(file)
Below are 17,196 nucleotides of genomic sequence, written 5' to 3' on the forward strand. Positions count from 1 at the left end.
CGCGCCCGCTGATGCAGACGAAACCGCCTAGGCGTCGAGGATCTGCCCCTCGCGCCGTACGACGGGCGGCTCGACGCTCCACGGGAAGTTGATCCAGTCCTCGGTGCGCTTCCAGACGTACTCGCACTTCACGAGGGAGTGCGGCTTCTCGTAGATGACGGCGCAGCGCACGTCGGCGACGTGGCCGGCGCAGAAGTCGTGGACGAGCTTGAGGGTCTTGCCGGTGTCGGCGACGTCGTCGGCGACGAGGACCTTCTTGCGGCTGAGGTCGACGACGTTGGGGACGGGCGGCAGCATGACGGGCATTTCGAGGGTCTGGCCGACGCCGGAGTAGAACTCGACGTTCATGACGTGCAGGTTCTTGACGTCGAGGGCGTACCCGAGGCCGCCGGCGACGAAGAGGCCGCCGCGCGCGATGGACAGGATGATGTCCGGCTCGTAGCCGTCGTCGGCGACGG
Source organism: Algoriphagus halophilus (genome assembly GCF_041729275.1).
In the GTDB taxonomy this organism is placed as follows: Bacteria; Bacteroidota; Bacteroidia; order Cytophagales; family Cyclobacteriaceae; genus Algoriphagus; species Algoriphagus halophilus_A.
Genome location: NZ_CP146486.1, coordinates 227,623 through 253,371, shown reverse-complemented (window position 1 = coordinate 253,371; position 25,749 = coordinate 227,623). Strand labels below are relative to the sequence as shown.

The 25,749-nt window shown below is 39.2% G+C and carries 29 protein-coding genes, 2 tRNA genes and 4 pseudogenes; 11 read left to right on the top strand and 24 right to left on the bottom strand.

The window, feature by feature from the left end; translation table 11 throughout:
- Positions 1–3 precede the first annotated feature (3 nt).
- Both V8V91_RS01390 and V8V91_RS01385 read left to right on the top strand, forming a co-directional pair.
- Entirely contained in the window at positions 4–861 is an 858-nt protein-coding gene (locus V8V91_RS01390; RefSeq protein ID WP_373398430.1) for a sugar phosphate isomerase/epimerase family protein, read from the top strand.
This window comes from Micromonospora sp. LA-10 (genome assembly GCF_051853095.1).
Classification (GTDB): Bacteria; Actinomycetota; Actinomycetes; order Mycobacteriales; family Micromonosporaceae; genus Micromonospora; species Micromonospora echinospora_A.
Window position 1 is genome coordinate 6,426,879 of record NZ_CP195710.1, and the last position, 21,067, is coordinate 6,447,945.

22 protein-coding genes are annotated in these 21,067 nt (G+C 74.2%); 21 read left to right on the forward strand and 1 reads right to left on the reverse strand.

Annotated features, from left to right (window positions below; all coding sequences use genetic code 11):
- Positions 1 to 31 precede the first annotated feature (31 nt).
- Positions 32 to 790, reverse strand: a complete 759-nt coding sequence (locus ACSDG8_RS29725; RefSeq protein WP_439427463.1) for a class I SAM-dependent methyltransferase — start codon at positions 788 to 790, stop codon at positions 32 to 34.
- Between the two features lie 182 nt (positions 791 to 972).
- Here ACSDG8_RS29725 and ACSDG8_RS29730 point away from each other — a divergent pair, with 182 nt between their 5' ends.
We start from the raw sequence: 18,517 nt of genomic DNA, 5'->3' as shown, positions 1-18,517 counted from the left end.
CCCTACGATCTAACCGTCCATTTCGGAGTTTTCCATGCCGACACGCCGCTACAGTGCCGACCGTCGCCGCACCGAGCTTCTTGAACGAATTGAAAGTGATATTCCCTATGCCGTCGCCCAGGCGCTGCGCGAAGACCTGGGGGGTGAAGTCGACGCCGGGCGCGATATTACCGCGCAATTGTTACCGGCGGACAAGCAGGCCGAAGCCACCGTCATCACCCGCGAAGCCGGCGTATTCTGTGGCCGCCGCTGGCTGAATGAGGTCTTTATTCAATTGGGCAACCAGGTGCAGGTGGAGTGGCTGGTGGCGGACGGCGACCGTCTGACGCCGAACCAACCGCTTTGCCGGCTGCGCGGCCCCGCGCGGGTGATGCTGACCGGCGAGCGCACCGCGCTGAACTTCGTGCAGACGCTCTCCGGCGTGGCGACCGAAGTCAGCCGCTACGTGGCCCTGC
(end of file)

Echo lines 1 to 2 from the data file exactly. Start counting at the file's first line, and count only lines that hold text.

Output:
Below are 17,196 nucleotides of genomic sequence, written 5' to 3' on the forward strand. Positions count from 1 at the left end.
CGCGCCCGCTGATGCAGACGAAACCGCCTAGGCGTCGAGGATCTGCCCCTCGCGCCGTACGACGGGCGGCTCGACGCTCCACGGGAAGTTGATCCAGTCCTCGGTGCGCTTCCAGACGTACTCGCACTTCACGAGGGAGTGCGGCTTCTCGTAGATGACGGCGCAGCGCACGTCGGCGACGTGGCCGGCGCAGAAGTCGTGGACGAGCTTGAGGGTCTTGCCGGTGTCGGCGACGTCGTCGGCGACGAGGACCTTCTTGCGGCTGAGGTCGACGACGTTGGGGACGGGCGGCAGCATGACGGGCATTTCGAGGGTCTGGCCGACGCCGGAGTAGAACTCGACGTTCATGACGTGCAGGTTCTTGACGTCGAGGGCGTACCCGAGGCCGCCGGCGACGAAGAGGCCGCCGCGCGCGATGGACAGGATGATGTCCGGCTCGTAGCCGTCGTCGGCGACGG